by Alexis Kenny Paul Bechtold Library Publications, 2015. —Reviewed by Ken Wiggers, retired from HR Administration and Management Training, Wycliffe Bible Translators. Some of the best ‘help’ literature grows out of encountering challenges. This is the case of Alexis Kenny’s handbook, Married in Mission. Upon returning to the U.S. from a very ‘intense’ 13-month, cross-cultural . . . read more
SINCE THE MID-1990s when the term was first coined at a missions conference, “Business as Mission” (BAM) has gained wide acceptance in mission circles and generated much excitement as the new paradigm of missions for the twenty-first century.
by Jackson Wu William Carey Library, 2015, $19.99. —Reviewed by Nathan Hart, pastor, Stanwich Church in Greenwich, Connecticut; MDiv, Princeton Theological Seminary. I grew up in the American Midwest, in a small town where most people spoke English with the same accent. I didn’t think we spoke with an accent. I thought Southerners and Long Islanders . . . read more
MY PURPOSE IN WRITING THIS ARTICLE is to assist both translators and non-translators in understanding the proper and traditional application of meaning-based translation principles to the translation of ‘Son of God’ and ‘God the Father.’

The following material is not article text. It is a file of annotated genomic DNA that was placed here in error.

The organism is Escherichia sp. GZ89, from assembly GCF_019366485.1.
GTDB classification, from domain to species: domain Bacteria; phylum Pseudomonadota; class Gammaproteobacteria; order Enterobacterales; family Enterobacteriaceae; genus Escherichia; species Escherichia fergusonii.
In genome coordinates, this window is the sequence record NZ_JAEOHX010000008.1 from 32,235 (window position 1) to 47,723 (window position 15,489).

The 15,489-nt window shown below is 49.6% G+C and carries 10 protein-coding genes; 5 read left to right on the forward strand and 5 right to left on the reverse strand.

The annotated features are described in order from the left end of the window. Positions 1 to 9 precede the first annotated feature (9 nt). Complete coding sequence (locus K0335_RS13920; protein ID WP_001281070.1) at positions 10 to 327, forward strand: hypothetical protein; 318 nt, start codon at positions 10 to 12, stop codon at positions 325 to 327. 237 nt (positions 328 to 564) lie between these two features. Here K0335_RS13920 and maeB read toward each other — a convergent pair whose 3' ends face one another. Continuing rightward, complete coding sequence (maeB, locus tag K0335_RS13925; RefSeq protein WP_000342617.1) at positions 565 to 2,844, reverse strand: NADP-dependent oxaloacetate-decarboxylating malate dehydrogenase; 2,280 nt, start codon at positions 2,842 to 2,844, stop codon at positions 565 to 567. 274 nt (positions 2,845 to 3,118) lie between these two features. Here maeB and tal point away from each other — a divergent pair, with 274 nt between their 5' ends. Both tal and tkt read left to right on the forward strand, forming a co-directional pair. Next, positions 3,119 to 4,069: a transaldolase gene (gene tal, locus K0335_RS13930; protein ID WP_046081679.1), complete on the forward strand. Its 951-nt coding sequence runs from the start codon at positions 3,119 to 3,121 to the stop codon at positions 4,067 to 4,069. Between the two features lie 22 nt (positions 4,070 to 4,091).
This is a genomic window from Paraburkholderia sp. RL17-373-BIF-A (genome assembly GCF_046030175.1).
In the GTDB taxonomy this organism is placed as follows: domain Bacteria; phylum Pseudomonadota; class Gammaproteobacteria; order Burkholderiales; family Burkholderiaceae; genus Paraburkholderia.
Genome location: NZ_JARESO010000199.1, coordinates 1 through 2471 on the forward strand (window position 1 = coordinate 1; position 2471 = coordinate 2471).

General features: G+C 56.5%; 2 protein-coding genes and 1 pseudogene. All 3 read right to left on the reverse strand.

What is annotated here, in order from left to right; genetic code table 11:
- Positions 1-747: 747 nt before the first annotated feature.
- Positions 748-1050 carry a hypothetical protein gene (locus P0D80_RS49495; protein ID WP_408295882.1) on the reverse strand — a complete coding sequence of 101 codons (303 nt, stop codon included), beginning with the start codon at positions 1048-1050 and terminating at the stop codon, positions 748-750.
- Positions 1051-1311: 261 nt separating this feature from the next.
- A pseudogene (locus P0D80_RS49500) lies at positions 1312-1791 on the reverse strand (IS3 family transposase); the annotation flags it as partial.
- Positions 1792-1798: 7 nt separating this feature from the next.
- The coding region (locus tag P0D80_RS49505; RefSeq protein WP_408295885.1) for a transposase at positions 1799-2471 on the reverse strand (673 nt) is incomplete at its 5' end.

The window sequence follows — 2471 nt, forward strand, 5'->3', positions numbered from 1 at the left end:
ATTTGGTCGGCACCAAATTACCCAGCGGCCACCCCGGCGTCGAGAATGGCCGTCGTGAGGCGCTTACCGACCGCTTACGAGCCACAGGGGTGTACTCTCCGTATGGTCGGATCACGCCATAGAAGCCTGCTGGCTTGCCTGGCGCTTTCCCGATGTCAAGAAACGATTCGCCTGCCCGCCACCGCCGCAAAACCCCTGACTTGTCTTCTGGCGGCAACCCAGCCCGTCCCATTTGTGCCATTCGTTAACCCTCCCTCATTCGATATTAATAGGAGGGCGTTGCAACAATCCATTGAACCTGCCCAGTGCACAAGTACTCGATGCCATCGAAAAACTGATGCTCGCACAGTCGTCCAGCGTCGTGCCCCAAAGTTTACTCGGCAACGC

by Rebecca Kim Oxford University Press, 2015. —Reviewed by Pam Arlund, director of training, All Nations Family, Kansas City, MO. Missions “from everywhere to everywhere” is a common catch phrase in missions today, yet little is empirically known about missions from the Global South to the rest of the world. Rebecca Kim does an excellent . . . read more
THE WORLD IS OVERRUN with technology!” When it comes to missions, is that good or bad, helpful or harmful, God-ordained or devil-inspired? My goal in this article is to help us answer three important questions: What is technology? What do God and the Bible say about technology? and In the case of missions, is technology culturally neutral—why or why not?
In this section, we honor seventeen individuals for their faithfulness in ministry.
AS A TEACHER, privileged to work among indigenous people for almost forty years, I am uneasy with a recent trend in teaching curriculum for tribal people. I refer to the issue of orality, which welcomed in a fresh view for biblical training among traditional groups.
IDEAS ABOUT AND METHODS FOR mobilizing missionaries abound, but Western culture is changing rapidly, and these ideas and methods need to be re-evaluated and modified periodically. Paula Harris, acting director for the Urbana Missions Conference in the early 2000s, wrote, “United States culture is changing fast, and we need new missionary recruitment methods” (2002, 44).